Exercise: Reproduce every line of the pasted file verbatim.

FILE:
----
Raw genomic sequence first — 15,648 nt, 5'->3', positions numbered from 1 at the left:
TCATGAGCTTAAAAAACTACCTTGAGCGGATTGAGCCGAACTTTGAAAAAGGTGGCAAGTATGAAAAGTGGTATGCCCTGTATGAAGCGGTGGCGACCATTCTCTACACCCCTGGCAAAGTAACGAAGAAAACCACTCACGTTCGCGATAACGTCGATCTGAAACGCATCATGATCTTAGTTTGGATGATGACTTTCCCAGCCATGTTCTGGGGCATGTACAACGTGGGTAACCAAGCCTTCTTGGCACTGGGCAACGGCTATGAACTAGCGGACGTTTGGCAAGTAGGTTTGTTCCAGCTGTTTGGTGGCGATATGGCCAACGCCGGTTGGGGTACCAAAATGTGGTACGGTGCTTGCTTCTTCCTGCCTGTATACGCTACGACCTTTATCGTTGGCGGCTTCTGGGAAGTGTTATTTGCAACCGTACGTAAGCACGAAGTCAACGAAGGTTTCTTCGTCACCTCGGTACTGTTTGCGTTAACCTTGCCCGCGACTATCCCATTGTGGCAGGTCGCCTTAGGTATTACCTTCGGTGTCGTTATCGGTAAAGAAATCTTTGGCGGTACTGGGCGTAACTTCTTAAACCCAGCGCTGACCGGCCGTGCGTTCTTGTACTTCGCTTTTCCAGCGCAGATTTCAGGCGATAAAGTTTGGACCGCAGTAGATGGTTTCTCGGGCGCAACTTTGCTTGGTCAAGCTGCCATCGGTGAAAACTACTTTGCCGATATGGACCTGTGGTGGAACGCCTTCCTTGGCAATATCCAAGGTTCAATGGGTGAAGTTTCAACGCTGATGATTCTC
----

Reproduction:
Raw genomic sequence first — 15,648 nt, 5'->3', positions numbered from 1 at the left:
TCATGAGCTTAAAAAACTACCTTGAGCGGATTGAGCCGAACTTTGAAAAAGGTGGCAAGTATGAAAAGTGGTATGCCCTGTATGAAGCGGTGGCGACCATTCTCTACACCCCTGGCAAAGTAACGAAGAAAACCACTCACGTTCGCGATAACGTCGATCTGAAACGCATCATGATCTTAGTTTGGATGATGACTTTCCCAGCCATGTTCTGGGGCATGTACAACGTGGGTAACCAAGCCTTCTTGGCACTGGGCAACGGCTATGAACTAGCGGACGTTTGGCAAGTAGGTTTGTTCCAGCTGTTTGGTGGCGATATGGCCAACGCCGGTTGGGGTACCAAAATGTGGTACGGTGCTTGCTTCTTCCTGCCTGTATACGCTACGACCTTTATCGTTGGCGGCTTCTGGGAAGTGTTATTTGCAACCGTACGTAAGCACGAAGTCAACGAAGGTTTCTTCGTCACCTCGGTACTGTTTGCGTTAACCTTGCCCGCGACTATCCCATTGTGGCAGGTCGCCTTAGGTATTACCTTCGGTGTCGTTATCGGTAAAGAAATCTTTGGCGGTACTGGGCGTAACTTCTTAAACCCAGCGCTGACCGGCCGTGCGTTCTTGTACTTCGCTTTTCCAGCGCAGATTTCAGGCGATAAAGTTTGGACCGCAGTAGATGGTTTCTCGGGCGCAACTTTGCTTGGTCAAGCTGCCATCGGTGAAAACTACTTTGCCGATATGGACCTGTGGTGGAACGCCTTCCTTGGCAATATCCAAGGTTCAATGGGTGAAGTTTCAACGCTGATGATTCTC